"It's not clear. I can't say. It would have been just a phone call, and I don't remember a phone call, but I'm not sure on that one," he told CNN.
In the Exeter case, Kwiatkowski has been charged with obtaining controlled substances by fraud and tampering with a consumer product, namely a hospital syringe, according to an affidavit filed in federal court. He is suspected of stealing fentanyl, the affidavit said.
Hepatitis C is considered to be among the most serious of hepatitis viruses. It is typically asymptomatic, going undetected until liver damage shows up, according to the Mayo Clinic.
New Hampshire's health department is asking everyone who was a patient in Exeter's operating rooms and the intensive care unit between April 1, 2011, and May 25 of this year be tested.
Those are two areas that Kwiatkowski visited during his "routine duties to transport patients," an Exeter Hospital statement said. But it added he "was not involved with procedures or patient care."
Exeter, in a statement, said it conducted a background check and took other steps before hiring Kwiatkowski full time.
U.S. Attorney John P. Kacavas said his office interviewed employees at Exeter who said they had seen Kwiatkowski acting strangely, one time sweating profusely and with bloodshot eyes.
"One of them described him as unfit to provide medical care and his supervisor sent him home," Kacavas said. "He provided a plausible explanation for his condition, which was that he had been crying his eyes out because his aunt had died and he was an emotional wreck."
According to state, county and hospital officials, he worked as a radiology technician and medical technician in cardiac catheterization labs in the following locations:
-- Oakwood Annapolis Hospital in Wayne, Michigan, January to September 2007;
-- Saint Francis Hospital, Poughkeepsie, New York, November 2007 to February 2008;
-- UPMC Presbyterian, Pittsburgh, March 2008 to May 2008;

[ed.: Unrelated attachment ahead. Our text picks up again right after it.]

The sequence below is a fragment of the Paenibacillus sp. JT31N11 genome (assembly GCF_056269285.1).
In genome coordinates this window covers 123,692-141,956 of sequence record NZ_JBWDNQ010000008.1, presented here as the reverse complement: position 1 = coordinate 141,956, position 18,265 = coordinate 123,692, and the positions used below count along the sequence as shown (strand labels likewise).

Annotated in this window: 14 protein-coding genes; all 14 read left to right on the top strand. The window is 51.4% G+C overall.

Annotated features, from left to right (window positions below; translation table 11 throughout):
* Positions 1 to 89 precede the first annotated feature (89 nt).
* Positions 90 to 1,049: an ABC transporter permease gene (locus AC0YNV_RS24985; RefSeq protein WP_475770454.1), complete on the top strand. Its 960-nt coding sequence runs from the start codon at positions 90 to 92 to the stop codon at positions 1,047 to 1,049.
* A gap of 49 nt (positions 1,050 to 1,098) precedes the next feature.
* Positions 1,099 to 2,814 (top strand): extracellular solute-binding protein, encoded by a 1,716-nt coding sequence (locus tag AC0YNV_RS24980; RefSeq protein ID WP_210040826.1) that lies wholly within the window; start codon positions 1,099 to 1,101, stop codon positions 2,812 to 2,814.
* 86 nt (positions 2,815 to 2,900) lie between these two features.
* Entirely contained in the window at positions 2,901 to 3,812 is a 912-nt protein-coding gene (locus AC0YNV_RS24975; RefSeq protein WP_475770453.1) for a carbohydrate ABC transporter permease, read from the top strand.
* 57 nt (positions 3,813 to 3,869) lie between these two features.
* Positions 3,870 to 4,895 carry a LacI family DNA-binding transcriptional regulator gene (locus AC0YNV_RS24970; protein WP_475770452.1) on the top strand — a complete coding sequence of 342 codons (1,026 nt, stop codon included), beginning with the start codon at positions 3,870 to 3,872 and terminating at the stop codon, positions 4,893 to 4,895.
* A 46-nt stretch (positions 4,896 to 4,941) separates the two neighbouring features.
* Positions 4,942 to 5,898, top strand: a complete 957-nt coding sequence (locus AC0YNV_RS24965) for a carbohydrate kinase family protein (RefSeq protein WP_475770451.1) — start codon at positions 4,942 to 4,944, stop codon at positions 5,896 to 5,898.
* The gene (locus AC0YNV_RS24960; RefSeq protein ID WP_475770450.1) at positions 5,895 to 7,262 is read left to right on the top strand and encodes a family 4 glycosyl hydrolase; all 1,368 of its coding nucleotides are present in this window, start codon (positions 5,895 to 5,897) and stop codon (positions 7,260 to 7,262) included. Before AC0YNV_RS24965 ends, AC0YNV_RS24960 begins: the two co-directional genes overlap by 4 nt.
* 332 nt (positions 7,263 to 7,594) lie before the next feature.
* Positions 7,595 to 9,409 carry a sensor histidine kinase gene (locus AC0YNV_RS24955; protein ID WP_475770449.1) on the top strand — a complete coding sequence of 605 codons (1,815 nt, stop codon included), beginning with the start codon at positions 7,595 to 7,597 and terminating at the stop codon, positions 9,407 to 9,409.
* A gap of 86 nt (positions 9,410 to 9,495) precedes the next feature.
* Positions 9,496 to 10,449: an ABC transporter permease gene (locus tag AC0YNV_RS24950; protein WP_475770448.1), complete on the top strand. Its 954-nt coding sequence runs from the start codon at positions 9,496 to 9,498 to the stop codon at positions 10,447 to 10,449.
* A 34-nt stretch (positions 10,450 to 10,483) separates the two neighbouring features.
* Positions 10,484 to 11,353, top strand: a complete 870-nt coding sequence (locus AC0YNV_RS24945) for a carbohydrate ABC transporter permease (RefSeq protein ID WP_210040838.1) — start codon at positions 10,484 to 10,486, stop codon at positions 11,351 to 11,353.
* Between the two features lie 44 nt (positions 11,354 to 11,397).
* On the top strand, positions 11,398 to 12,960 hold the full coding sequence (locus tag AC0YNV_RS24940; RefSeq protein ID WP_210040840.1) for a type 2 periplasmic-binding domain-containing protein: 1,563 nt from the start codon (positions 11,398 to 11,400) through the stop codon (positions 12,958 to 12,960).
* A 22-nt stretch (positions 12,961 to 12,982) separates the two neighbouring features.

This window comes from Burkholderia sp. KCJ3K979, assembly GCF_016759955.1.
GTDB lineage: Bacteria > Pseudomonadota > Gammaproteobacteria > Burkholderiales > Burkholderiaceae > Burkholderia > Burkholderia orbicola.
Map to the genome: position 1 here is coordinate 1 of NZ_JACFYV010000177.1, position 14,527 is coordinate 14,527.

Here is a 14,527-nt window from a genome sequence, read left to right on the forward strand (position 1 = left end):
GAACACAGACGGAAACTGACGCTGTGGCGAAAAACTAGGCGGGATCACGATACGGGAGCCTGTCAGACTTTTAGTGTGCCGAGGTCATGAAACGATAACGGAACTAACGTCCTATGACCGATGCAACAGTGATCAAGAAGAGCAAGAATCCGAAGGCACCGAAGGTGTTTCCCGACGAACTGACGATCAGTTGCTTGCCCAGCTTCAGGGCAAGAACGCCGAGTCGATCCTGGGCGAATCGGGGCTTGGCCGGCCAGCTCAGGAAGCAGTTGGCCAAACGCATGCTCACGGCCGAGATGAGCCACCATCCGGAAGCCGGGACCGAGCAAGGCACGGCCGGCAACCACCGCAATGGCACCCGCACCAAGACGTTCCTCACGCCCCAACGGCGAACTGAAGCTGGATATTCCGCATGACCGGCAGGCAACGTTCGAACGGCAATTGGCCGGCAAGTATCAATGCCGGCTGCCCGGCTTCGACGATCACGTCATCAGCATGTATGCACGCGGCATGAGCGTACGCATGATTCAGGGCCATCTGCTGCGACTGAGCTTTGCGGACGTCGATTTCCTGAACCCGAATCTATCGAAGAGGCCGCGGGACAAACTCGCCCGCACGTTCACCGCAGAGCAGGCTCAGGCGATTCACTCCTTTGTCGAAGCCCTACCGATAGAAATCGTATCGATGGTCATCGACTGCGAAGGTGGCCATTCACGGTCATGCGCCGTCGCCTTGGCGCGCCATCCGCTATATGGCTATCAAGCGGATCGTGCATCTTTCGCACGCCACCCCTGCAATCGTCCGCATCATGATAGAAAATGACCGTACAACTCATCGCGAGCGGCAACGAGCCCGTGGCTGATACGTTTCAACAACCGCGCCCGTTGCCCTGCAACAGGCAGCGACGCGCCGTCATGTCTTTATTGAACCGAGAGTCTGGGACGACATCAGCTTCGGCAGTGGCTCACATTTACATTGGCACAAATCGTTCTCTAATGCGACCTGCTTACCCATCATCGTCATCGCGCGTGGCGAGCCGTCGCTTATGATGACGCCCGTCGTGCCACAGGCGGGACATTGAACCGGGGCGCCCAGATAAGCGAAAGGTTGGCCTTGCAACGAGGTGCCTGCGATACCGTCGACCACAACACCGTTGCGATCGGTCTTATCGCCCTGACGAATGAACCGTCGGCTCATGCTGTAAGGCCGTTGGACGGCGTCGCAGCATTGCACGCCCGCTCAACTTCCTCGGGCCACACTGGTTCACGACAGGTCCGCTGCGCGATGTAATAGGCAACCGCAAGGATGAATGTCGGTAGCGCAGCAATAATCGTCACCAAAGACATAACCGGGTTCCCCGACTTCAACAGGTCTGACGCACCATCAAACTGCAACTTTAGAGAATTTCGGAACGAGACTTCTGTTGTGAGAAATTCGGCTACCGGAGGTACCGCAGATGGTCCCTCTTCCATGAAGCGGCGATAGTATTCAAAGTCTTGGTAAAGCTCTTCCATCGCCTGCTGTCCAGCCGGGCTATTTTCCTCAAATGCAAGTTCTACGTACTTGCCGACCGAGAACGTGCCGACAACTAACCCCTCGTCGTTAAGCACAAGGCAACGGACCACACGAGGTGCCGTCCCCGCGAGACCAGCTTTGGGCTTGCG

-- Baltimore Veterans Affairs Medical Center, May 2008 to November 2008;
-- Southern Maryland Hospital, Clinton, Maryland, December 2008 to February 2009;
-- Maryvale Hospital, Phoenix, March to June 2009;
-- Johns Hopkins Hospital, Baltimore, July 2009 to January 2010;
-- Maryland General Hospital, Baltimore, January 2010 to March 2010;
-- Arizona Heart Hospital, Phoenix, March 2010 to April 2010;
-- Temple University Hospital, Philadelphia, April 2010;
-- Hays Medical Center, Hays, Kansas, May 2010 to September 2010;
-- Houston Medical Center, Warner Robins, Georgia, October 2010 to March 2011.
-- Exeter Hospital, Exeter, New Hampshire, April 2011 to July 2012.
Institutions say they are calling former patients and offering free testing, and that the U.S. Centers for Disease Control and Prevention is helping state health officers and hospitals tackle the problem.
Kwiatkowski was arrested earlier this month after police found him in a Massachusetts hotel room "in an intoxicated state" and took him to a hospital, the affidavit states. He is now being held in the Strafford County, New Hampshire, jail. He could face more than 20 years in prison if convicted.
Kwiatkowski appeared in New Hampshire federal court Tuesday and waived his right to a detention hearing. Kacavas said it is possible more charges could be filed.
Bjorn Lange, a public defender representing Kwiatkowski, told CNN Friday he would have no comment.